The arcade high score table. A chance to get your name in print on a CRT screen of your local arcade. For those of us fortunate enough to frequent the arcades during the Golden Age of arcade video games, it was an opportunity to establish early bragging rights in the arcades of the early eighties.
For designers of the pioneering arcade titles of the day, the high score table served a couple of purposes. Not only was it a thrill to see yourself as a player on top of the world (well, the mini universe of your local arcade at least) – which of course is what the entire industry was based on – but it also gave arcade goers a reason to return to any particular game, check the scoreboards, and attempt to reclaim (or further cement) their status as a high scorer.
For some gamers, the glory would only last for the day, with a game’s high scores being wiped back to default at the end of the day when everything was powered off. For others, scores would be held in CMOS for example, powered by an onboard battery and would remain on the machine for much longer periods of time. (CMOS, short for “complementary metal-oxide-semiconductor” is a term used to describe a small amount of memory on an arcade PCB capable of storing data even after the main power to it is shut off).
Although it didn’t provide the capability to enter player’s initials, Taito’s Space Invaders is generally regarded as the first arcade game to display the highest score achieved by previous players (although I’m reliably informed that Midway’s Sea Wolf takes the honours by a couple of years). Star Fire by Exidy and Atari’s Asteroids both took this concept one stage further a couple of years later. By providing a “table” of the top 20 and top 10 high scores respectively, they gave players the ability to enter their initials alongside their scores in a three character format. This added to the competitive nature of video games to come to the fore to gamers of all abilities. But manufacturers had to be careful about letting Joe public loose on CRT screens:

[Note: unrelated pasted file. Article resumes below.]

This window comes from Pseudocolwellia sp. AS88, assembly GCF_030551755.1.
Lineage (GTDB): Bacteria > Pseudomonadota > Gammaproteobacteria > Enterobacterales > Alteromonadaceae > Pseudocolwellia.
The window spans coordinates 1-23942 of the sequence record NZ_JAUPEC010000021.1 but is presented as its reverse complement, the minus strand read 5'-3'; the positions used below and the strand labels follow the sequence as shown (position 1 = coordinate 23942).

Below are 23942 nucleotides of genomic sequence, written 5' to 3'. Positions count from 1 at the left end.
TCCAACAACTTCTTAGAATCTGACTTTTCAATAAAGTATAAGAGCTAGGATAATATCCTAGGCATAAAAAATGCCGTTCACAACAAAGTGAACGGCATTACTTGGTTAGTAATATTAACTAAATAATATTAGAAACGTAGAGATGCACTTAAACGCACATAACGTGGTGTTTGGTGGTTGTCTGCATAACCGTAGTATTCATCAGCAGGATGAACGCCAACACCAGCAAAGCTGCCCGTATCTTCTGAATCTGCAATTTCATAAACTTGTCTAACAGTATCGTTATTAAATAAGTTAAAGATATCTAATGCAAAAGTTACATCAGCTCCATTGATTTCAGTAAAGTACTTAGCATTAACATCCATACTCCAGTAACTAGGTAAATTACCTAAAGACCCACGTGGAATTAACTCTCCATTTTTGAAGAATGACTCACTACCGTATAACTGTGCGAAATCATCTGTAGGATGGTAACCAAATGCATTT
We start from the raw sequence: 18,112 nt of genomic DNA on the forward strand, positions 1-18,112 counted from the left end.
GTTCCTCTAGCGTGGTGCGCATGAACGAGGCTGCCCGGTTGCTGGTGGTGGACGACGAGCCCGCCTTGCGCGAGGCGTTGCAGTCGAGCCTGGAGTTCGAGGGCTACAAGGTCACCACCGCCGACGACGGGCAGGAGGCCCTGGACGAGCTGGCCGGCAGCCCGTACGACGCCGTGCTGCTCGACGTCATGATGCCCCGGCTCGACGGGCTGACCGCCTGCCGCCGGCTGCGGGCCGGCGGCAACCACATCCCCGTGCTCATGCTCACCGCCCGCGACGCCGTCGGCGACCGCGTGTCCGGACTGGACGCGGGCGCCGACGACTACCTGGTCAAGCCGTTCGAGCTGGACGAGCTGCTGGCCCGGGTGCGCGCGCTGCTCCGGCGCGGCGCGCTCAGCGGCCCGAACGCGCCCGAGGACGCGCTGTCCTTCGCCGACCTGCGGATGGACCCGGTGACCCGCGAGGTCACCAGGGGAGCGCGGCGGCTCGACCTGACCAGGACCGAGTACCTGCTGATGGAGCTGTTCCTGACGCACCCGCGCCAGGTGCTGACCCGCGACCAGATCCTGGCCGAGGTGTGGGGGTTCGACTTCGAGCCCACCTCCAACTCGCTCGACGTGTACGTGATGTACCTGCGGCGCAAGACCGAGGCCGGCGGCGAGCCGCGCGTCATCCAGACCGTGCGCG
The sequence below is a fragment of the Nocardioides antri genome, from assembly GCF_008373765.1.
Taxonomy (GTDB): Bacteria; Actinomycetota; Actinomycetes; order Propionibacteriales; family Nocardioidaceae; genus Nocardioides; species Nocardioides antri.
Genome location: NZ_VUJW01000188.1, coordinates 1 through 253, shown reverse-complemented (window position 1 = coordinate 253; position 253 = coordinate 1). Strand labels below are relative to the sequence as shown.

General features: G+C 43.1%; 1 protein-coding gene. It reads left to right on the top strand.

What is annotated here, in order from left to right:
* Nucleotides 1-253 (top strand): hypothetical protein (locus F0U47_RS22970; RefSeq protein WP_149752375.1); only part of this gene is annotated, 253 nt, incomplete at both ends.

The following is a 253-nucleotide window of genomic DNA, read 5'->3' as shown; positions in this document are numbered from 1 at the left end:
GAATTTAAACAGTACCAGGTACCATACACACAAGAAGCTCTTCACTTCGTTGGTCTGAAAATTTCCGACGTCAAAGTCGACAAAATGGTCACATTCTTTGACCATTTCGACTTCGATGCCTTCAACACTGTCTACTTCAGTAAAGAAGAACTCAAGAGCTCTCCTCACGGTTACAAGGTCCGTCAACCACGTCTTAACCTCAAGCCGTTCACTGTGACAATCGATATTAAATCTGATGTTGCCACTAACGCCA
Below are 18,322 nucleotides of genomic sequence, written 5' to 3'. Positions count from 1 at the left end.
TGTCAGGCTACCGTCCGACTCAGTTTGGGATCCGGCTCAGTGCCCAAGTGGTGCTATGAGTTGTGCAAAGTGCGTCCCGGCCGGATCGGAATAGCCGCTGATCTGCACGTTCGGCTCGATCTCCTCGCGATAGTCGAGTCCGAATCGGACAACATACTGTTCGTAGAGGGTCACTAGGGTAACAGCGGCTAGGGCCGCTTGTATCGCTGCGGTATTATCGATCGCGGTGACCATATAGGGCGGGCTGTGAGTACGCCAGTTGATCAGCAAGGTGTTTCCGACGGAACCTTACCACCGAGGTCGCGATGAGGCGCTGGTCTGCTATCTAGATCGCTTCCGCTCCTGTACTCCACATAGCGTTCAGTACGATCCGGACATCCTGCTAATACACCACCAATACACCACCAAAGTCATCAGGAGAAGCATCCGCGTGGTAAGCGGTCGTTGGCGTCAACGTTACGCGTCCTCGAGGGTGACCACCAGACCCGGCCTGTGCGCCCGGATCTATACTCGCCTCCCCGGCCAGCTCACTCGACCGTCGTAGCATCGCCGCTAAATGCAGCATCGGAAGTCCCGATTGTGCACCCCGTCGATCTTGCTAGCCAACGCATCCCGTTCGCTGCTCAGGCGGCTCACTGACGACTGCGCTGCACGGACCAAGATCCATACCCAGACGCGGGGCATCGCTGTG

Back then we restricted high score initials to 3 letters as a way to limit obscenities in our game attract mode.Atari’s Steve Calfee
But programming functioning high score tables gave the designers of arcade games an unexpected seldom-discussed opportunity. Many manufacturers of arcade games wouldn’t allow their programmers to bask in any sort of publicity. The main reason cited for this was one of competition. Atari didn’t want Williams or Gottlieb to poach their talent, and vice versa – perfectly understandable of course, but programmers were human and wanted to put their names to their game to be immortalised forever. So who is going to notice if you program your own initials within the game’s default high score table?
The most extreme example of this was Gottlieb’s Kan Yabumoto, who programmed the high score table for his seminal Mad Planets title to display his full name. Kan placed his 3-digit first name (which was handy!) as the top score – KAN; and then spelled out his last name – YABUMOTO vertically down the left side as the first letter of each initial:
Gottlieb’s management apparently had no clue about this. By the time the game was done and out in arcades, there was little that could practically be done anyway. Kan sadly passed away in 2017, but this simple act ensured that his legacy would live on within the code of his creation.